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How to be Homless, conversations in Cape Town

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There are a lot of great things about Cape Town, in fact, wasn’t it voted the world destination just recently?

I wouldn’t necessarily contest this title, nor would I question its beauty, but there are some things that often go unsaid about the Cape of Good Hope and its surroundings, and one of these things is that there is not so much hope after all.

I landed and went down to the Civic Centre, the, I assume, CBD of Cape Town, and was shocked to see almost no people a midst the wide roads, elongated buildings and clumsy mountains.

“I guess they are at the beach”, I thought, with amusement.

I got on a taxi to Wynberg, with the intent of stopping at the UCT Lower Campus, Rondebosch, and I allowed myself to befriend Mike, the guy who collected the money and called more people in. Through the roads and robots he declared himself my own personal tour guide of political complexities in Cape Town. He started with, “here things are different. You see white people getting in the taxi, see?” And he was right, things were different in Cape Town.

CC Clint Mason

The second encounter happened the following day, at 9:00.

I sat for cereal with milk and sugar (and accidental hot water), after a date with the cape night lights.

There were 4 of them at the table where I sat: 3 girls and their professor, Dr. J, with whom they had been traveling.

We spoke about their experiences of South Africa in the past 3 weeks and how things were so different from the US, in fact, they were fascinated by the fact that homeless people would walk up to them and talk.

“In America they don’t do that”, the professor started, “You know, in America everyone is too busy… you [the homeless person] don’t want to waste anybody’s time, you just sit with a sign and drivers drop money if they want.”

The scariest thing, I think, is that he said it so blatantly, and the other girls agreed so casually. It was the norm, no interaction whatsoever between the homeless and the homeful. No interaction between anyone, in fact, they confessed. “Everyone is such an individual”, interjected one of the girls.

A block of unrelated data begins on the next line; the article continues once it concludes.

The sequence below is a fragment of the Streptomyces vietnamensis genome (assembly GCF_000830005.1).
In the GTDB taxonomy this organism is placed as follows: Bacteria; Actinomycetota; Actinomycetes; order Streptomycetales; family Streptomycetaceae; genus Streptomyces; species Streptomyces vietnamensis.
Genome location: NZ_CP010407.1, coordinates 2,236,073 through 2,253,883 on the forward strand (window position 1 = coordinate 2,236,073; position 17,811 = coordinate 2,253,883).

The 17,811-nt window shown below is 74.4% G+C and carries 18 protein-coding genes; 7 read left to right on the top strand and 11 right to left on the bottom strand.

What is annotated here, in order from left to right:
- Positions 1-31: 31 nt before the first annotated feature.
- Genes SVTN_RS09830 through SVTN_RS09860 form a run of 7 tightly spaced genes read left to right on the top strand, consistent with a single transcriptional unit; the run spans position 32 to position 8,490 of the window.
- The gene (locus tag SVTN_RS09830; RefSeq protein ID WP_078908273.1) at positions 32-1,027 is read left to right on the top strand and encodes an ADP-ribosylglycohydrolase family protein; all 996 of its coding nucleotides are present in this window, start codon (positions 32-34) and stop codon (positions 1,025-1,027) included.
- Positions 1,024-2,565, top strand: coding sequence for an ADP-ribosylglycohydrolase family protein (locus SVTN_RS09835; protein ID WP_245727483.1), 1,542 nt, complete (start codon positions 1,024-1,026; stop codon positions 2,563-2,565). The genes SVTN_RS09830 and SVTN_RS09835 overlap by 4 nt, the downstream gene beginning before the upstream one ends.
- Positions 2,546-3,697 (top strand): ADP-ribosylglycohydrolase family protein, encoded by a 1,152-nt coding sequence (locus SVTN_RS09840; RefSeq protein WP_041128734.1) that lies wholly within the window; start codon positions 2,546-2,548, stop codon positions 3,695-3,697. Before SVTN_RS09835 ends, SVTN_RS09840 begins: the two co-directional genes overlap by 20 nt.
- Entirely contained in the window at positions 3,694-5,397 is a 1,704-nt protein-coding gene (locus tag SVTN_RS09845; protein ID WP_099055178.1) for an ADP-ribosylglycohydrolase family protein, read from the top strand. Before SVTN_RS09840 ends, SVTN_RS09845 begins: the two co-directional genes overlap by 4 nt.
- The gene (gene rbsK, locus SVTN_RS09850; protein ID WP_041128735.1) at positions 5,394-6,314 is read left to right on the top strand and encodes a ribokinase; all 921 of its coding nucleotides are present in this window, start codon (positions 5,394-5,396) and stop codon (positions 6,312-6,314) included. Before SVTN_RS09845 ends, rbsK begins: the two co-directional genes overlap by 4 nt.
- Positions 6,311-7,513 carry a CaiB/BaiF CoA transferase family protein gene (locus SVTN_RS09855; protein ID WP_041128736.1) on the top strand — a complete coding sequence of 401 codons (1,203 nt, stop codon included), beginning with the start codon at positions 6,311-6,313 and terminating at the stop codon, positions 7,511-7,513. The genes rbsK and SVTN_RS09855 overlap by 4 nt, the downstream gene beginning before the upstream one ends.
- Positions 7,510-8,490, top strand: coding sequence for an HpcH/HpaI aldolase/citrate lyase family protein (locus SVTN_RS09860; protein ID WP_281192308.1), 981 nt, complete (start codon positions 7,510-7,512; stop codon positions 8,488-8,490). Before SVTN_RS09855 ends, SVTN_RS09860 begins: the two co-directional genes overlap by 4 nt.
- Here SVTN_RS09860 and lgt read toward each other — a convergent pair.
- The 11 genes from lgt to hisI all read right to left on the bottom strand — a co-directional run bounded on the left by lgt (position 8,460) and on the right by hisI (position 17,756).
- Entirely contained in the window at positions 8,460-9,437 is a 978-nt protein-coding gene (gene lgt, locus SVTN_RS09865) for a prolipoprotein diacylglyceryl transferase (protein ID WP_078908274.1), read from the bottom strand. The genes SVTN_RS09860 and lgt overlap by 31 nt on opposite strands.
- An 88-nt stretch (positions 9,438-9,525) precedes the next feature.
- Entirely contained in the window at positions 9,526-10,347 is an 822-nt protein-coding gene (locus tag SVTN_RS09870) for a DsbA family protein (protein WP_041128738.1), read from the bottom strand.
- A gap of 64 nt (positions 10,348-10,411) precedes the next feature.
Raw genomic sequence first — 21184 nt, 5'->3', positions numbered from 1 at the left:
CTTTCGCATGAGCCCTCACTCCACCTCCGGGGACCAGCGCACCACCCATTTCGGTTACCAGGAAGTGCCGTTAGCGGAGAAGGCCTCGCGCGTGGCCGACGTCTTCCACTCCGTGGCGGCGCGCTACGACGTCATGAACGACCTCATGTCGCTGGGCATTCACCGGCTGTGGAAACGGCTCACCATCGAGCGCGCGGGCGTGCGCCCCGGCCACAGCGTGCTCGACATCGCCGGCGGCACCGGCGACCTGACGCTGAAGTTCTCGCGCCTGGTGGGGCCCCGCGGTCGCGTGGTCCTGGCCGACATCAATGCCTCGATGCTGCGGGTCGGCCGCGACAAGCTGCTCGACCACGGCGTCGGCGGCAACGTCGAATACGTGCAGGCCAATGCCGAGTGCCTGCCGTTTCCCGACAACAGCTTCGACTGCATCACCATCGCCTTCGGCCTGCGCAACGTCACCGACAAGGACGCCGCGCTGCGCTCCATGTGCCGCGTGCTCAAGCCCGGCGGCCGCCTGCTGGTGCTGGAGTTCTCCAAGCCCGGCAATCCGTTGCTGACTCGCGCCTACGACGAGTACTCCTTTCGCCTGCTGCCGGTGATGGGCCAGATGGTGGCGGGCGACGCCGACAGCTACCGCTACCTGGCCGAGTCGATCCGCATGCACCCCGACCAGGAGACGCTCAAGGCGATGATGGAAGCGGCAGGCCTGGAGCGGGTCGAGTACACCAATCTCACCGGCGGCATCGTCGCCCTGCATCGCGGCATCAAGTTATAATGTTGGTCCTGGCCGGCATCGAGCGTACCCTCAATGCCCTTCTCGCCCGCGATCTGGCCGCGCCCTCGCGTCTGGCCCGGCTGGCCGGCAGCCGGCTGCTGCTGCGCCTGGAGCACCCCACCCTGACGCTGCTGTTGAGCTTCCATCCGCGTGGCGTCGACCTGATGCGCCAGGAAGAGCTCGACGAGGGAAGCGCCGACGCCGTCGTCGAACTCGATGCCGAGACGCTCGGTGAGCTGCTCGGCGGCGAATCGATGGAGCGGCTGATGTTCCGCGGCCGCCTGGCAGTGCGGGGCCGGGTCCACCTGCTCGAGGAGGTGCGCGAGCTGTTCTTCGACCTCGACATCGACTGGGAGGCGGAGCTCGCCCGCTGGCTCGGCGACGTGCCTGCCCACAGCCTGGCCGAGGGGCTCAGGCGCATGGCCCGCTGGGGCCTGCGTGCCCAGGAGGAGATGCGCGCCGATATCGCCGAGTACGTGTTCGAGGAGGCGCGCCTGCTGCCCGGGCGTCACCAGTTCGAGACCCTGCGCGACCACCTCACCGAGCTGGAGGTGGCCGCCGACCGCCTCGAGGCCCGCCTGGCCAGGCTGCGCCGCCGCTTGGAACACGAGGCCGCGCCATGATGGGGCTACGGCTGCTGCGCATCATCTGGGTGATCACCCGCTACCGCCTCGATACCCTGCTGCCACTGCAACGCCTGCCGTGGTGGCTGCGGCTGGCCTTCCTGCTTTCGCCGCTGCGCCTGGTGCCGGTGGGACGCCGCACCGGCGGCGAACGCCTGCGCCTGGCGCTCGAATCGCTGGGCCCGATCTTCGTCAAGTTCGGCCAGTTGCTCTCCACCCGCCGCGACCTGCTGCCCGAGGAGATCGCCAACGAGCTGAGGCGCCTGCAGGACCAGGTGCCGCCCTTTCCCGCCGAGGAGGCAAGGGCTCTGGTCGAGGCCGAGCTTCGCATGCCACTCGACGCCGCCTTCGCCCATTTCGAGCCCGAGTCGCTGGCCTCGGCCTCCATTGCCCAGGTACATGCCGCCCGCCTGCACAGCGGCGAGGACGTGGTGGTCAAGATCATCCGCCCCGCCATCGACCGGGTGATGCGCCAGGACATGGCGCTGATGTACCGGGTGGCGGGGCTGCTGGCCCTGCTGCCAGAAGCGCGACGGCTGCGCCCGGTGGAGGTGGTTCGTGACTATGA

The third happened at a store.

The man was busy being a wonderful human to me, when a woman walked in disheveled, begging, and in a way, demanding, that he called the police on her behalf, perhaps to help out a fellow citizen just outside.

I didn’t follow it enough, but I remember the back and forth of insults and accusations, the: “This is all your fault! It’s your people who are part and parcel of this!” and the “I don’t have time for this bullshit right now!” responses.

At the end, the woman left (ironically she was so calm at another store I saw her in), and the man gave me my change and added, still frustrated, “This kind of thing happens everyday here! How must you expect me to call the police for someone I don’t even know!

I left with a piece of artwork and wise advice from his side, but his last statement bothered me too.

CC: David McAughtry

Lover of all things bright and yellow, with an unorthodox taste for neuroscience and politics. She travels in and out of herself, and enjoys getting stuck in transit while doing this thing called 'life'. (Mozambique)

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